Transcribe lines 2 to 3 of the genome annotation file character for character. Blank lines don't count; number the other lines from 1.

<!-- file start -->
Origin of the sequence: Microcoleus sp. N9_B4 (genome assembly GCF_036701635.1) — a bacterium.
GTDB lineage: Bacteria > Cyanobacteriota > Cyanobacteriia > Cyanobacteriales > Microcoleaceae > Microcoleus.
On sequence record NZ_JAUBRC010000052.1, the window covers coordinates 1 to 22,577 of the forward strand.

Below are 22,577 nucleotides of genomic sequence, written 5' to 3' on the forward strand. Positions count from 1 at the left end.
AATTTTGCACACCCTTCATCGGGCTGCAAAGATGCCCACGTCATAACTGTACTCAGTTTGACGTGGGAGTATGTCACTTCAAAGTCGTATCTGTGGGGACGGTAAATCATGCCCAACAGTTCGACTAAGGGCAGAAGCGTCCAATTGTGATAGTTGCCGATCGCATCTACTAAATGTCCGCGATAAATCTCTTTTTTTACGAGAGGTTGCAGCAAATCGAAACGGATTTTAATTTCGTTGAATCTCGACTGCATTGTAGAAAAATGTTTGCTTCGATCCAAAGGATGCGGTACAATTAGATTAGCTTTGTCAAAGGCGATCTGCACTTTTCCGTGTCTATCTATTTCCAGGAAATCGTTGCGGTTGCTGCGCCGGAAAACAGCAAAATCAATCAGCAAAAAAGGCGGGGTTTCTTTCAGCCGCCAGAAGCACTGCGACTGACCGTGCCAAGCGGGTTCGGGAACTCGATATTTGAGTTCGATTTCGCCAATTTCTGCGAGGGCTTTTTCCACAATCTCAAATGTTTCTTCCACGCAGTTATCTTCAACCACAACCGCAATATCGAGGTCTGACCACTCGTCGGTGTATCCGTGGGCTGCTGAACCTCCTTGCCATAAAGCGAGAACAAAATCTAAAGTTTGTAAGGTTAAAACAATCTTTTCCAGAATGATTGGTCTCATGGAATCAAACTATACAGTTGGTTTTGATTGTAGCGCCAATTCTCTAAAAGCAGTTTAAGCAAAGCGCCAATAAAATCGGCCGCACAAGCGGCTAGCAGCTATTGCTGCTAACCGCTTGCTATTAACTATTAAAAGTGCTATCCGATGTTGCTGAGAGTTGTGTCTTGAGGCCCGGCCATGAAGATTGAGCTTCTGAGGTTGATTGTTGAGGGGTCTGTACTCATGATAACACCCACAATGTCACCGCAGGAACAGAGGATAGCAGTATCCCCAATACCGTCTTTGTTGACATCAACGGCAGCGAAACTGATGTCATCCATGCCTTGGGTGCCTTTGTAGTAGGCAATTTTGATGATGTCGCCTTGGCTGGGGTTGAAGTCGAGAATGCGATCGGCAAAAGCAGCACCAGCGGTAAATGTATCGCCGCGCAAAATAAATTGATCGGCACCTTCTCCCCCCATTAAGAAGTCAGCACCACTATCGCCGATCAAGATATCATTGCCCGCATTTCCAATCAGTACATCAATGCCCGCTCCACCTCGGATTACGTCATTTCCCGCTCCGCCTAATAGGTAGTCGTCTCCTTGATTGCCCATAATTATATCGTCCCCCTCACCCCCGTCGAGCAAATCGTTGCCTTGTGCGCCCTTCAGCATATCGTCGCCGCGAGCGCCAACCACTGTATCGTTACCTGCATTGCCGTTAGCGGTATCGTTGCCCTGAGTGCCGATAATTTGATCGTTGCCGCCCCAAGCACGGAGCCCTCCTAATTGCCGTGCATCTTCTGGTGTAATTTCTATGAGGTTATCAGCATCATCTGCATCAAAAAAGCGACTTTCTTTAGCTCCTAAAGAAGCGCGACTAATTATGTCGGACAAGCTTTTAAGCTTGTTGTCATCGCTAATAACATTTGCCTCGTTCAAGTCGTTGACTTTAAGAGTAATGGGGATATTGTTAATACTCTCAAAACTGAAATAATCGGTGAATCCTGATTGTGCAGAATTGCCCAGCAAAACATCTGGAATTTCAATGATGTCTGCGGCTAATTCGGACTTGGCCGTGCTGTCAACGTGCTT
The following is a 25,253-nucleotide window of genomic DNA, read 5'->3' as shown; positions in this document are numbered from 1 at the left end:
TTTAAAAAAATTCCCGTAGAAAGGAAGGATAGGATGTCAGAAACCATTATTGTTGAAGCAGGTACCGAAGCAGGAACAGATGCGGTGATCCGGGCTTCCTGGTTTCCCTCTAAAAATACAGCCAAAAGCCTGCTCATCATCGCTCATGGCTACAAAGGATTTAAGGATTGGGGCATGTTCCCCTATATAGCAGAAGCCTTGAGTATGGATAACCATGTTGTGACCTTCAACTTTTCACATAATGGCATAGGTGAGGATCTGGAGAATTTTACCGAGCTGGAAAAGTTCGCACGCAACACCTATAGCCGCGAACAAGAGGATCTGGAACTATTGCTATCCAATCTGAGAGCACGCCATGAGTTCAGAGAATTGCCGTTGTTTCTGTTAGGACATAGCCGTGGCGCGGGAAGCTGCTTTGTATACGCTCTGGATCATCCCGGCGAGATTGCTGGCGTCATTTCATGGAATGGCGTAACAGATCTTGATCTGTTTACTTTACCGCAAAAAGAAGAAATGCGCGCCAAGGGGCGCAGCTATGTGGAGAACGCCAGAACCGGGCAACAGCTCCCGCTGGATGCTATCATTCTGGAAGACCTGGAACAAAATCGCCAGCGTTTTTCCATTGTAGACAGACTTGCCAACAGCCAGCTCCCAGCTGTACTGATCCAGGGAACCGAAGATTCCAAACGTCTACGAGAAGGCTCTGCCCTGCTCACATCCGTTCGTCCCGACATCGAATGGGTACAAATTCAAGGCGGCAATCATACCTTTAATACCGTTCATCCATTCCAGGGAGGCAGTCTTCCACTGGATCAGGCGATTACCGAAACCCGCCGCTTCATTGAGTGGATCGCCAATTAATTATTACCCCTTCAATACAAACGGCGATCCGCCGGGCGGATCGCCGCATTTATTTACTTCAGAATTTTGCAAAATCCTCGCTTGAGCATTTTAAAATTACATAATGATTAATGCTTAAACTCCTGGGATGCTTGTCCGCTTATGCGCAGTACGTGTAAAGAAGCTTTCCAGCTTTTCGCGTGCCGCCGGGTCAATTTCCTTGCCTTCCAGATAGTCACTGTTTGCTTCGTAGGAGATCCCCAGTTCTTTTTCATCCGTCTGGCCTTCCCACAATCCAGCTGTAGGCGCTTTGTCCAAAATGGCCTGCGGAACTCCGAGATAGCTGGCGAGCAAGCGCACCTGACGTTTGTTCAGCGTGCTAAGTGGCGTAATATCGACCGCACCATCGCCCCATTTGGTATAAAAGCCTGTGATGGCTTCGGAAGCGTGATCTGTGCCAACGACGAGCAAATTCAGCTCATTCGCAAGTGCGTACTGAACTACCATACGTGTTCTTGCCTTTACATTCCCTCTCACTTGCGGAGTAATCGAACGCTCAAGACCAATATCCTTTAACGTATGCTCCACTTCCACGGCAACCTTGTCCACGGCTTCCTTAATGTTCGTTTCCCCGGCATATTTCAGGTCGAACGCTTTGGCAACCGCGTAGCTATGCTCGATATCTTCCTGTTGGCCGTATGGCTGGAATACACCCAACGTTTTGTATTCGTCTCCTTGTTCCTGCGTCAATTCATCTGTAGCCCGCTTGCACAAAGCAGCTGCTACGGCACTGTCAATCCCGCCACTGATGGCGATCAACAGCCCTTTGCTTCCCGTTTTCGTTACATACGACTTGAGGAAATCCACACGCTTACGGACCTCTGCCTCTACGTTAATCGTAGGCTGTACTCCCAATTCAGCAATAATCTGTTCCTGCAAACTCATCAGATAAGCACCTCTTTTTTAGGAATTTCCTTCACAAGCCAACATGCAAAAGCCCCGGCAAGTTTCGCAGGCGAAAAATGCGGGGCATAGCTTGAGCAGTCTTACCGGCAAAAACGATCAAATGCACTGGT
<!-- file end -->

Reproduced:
GTDB lineage: Bacteria > Cyanobacteriota > Cyanobacteriia > Cyanobacteriales > Microcoleaceae > Microcoleus.
On sequence record NZ_JAUBRC010000052.1, the window covers coordinates 1 to 22,577 of the forward strand.